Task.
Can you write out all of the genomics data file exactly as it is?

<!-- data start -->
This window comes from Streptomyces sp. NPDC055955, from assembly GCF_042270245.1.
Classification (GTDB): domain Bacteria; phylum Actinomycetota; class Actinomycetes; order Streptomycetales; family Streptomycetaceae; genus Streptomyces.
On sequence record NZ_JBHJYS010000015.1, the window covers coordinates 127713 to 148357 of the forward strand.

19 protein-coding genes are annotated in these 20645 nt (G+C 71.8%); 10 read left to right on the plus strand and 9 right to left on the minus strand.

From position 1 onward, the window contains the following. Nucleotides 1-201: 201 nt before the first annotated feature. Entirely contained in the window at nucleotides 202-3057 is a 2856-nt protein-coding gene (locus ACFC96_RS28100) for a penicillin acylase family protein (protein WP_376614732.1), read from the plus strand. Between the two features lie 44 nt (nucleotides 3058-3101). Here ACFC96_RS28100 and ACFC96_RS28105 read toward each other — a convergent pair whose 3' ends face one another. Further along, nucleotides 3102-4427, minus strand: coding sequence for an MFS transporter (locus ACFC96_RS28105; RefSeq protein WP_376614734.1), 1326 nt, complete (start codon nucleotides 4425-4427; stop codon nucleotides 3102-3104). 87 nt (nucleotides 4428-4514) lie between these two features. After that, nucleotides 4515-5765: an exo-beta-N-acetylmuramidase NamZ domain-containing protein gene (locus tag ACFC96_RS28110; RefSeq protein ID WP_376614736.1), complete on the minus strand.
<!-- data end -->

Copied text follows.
This window comes from Streptomyces sp. NPDC055955, from assembly GCF_042270245.1.
Classification (GTDB): domain Bacteria; phylum Actinomycetota; class Actinomycetes; order Streptomycetales; family Streptomycetaceae; genus Streptomyces.
On sequence record NZ_JBHJYS010000015.1, the window covers coordinates 127713 to 148357 of the forward strand.

19 protein-coding genes are annotated in these 20645 nt (G+C 71.8%); 10 read left to right on the plus strand and 9 right to left on the minus strand.

From position 1 onward, the window contains the following. Nucleotides 1-201: 201 nt before the first annotated feature. Entirely contained in the window at nucleotides 202-3057 is a 2856-nt protein-coding gene (locus ACFC96_RS28100) for a penicillin acylase family protein (protein WP_376614732.1), read from the plus strand. Between the two features lie 44 nt (nucleotides 3058-3101). Here ACFC96_RS28100 and ACFC96_RS28105 read toward each other — a convergent pair whose 3' ends face one another. Further along, nucleotides 3102-4427, minus strand: coding sequence for an MFS transporter (locus ACFC96_RS28105; RefSeq protein WP_376614734.1), 1326 nt, complete (start codon nucleotides 4425-4427; stop codon nucleotides 3102-3104). 87 nt (nucleotides 4428-4514) lie between these two features. After that, nucleotides 4515-5765: an exo-beta-N-acetylmuramidase NamZ domain-containing protein gene (locus tag ACFC96_RS28110; RefSeq protein ID WP_376614736.1), complete on the minus strand.